“Nothing is exactly as it seems, nor is it otherwise.”
– Alan Watts
A lot of people like to knock Alan Watts as being a westernized form of eastern Zen Buddhism and of fetishizing the hell out Zen. I can’t really disagree with that sentiment, but I can say that, despite this, I still enjoy a lot of what Watts has to say. It’s interesting and it makes you think, less often in a western way but by helping our western thinking minds move in a more Zen-like fashion.
This quote contributes to that kind of thinking. “Nothing is exactly as it seems,” seems, at face value, to be a very normal thing to say, and perhaps something that we’ve heard before. It’s like the warning Conan the Barbarian should get before entering the Palace of Mirrors.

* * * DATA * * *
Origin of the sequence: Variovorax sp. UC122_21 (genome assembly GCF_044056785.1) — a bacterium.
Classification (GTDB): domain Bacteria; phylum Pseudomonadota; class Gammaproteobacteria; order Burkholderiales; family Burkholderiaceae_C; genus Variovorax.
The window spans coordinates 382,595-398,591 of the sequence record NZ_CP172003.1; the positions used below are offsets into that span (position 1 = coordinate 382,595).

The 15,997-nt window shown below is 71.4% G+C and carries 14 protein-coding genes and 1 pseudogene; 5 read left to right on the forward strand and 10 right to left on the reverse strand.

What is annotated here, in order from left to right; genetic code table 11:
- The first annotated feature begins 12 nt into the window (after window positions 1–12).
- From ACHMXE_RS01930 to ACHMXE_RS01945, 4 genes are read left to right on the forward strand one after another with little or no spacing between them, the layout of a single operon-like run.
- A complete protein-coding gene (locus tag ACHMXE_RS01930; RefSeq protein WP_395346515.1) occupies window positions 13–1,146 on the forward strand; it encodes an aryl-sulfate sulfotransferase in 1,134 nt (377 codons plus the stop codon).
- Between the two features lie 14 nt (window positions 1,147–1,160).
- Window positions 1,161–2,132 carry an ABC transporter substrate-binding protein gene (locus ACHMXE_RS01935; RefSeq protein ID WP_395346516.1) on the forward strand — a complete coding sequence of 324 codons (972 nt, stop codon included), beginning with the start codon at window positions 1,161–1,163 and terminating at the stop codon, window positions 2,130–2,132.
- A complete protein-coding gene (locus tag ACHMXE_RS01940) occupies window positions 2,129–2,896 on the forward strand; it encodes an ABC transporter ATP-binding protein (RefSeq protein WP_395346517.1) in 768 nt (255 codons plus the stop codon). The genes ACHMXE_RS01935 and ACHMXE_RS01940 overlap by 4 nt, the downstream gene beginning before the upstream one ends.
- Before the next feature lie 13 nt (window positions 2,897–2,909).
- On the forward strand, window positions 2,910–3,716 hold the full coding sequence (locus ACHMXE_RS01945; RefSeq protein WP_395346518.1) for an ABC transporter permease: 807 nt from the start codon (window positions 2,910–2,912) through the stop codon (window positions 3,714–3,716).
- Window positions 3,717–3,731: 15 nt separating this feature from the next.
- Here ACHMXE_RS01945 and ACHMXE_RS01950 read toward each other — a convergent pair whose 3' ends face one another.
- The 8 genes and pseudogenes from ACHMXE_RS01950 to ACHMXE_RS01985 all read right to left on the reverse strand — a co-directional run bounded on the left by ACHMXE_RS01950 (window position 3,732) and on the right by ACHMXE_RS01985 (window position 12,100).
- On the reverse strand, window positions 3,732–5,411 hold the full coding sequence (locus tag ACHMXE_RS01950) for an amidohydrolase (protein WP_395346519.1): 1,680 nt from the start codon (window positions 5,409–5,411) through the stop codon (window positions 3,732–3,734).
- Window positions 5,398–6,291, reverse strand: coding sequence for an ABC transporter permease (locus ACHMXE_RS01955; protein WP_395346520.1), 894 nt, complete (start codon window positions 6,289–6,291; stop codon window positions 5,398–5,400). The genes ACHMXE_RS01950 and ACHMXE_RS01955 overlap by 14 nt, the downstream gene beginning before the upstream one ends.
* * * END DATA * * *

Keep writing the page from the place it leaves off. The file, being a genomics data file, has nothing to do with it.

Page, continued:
However, the addition of “nor is it otherwise” gives pause. Does that mean that things are exactly as they seem or that we are actually discussing the notion of “nothing.”
Nothing, as a thing, is exactly as it seems. Nothing is nothing. Nor is nothing not as it seems because it is nothing. This could become a tautological mind f-ing, and rather than do that, I’m going to leave it open to the floor. What is going on in this quote, and what does it mean?
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